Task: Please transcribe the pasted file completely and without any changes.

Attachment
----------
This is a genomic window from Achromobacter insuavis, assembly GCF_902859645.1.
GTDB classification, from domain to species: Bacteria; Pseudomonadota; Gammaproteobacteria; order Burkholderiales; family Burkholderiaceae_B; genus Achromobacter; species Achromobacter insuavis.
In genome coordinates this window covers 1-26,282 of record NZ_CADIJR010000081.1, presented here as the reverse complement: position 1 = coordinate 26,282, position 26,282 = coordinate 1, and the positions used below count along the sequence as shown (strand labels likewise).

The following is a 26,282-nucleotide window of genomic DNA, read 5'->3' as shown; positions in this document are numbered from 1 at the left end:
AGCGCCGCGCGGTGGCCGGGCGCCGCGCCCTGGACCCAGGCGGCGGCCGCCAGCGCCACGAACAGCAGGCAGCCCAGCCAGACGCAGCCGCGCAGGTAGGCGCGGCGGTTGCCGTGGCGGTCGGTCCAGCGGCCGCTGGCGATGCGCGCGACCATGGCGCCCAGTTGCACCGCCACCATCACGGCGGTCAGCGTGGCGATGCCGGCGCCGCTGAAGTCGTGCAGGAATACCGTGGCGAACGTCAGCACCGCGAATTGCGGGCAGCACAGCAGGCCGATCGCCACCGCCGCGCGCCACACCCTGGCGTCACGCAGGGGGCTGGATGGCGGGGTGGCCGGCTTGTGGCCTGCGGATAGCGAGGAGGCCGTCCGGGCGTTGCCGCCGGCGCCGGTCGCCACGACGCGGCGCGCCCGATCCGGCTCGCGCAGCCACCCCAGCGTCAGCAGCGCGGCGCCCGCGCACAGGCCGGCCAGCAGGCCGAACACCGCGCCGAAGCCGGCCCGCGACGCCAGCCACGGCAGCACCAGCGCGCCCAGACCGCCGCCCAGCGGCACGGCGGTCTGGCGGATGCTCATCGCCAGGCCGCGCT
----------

This is a genomic window from Achromobacter insuavis, assembly GCF_902859645.1.
GTDB classification, from domain to species: Bacteria; Pseudomonadota; Gammaproteobacteria; order Burkholderiales; family Burkholderiaceae_B; genus Achromobacter; species Achromobacter insuavis.
In genome coordinates this window covers 1-26,282 of record NZ_CADIJR010000081.1, presented here as the reverse complement: position 1 = coordinate 26,282, position 26,282 = coordinate 1, and the positions used below count along the sequence as shown (strand labels likewise).

The following is a 26,282-nucleotide window of genomic DNA, read 5'->3' as shown; positions in this document are numbered from 1 at the left end:
AGCGCCGCGCGGTGGCCGGGCGCCGCGCCCTGGACCCAGGCGGCGGCCGCCAGCGCCACGAACAGCAGGCAGCCCAGCCAGACGCAGCCGCGCAGGTAGGCGCGGCGGTTGCCGTGGCGGTCGGTCCAGCGGCCGCTGGCGATGCGCGCGACCATGGCGCCCAGTTGCACCGCCACCATCACGGCGGTCAGCGTGGCGATGCCGGCGCCGCTGAAGTCGTGCAGGAATACCGTGGCGAACGTCAGCACCGCGAATTGCGGGCAGCACAGCAGGCCGATCGCCACCGCCGCGCGCCACACCCTGGCGTCACGCAGGGGGCTGGATGGCGGGGTGGCCGGCTTGTGGCCTGCGGATAGCGAGGAGGCCGTCCGGGCGTTGCCGCCGGCGCCGGTCGCCACGACGCGGCGCGCCCGATCCGGCTCGCGCAGCCACCCCAGCGTCAGCAGCGCGGCGCCCGCGCACAGGCCGGCCAGCAGGCCGAACACCGCGCCGAAGCCGGCCCGCGACGCCAGCCACGGCAGCACCAGCGCGCCCAGACCGCCGCCCAGCGGCACGGCGGTCTGGCGGATGCTCATCGCCAGGCCGCGCT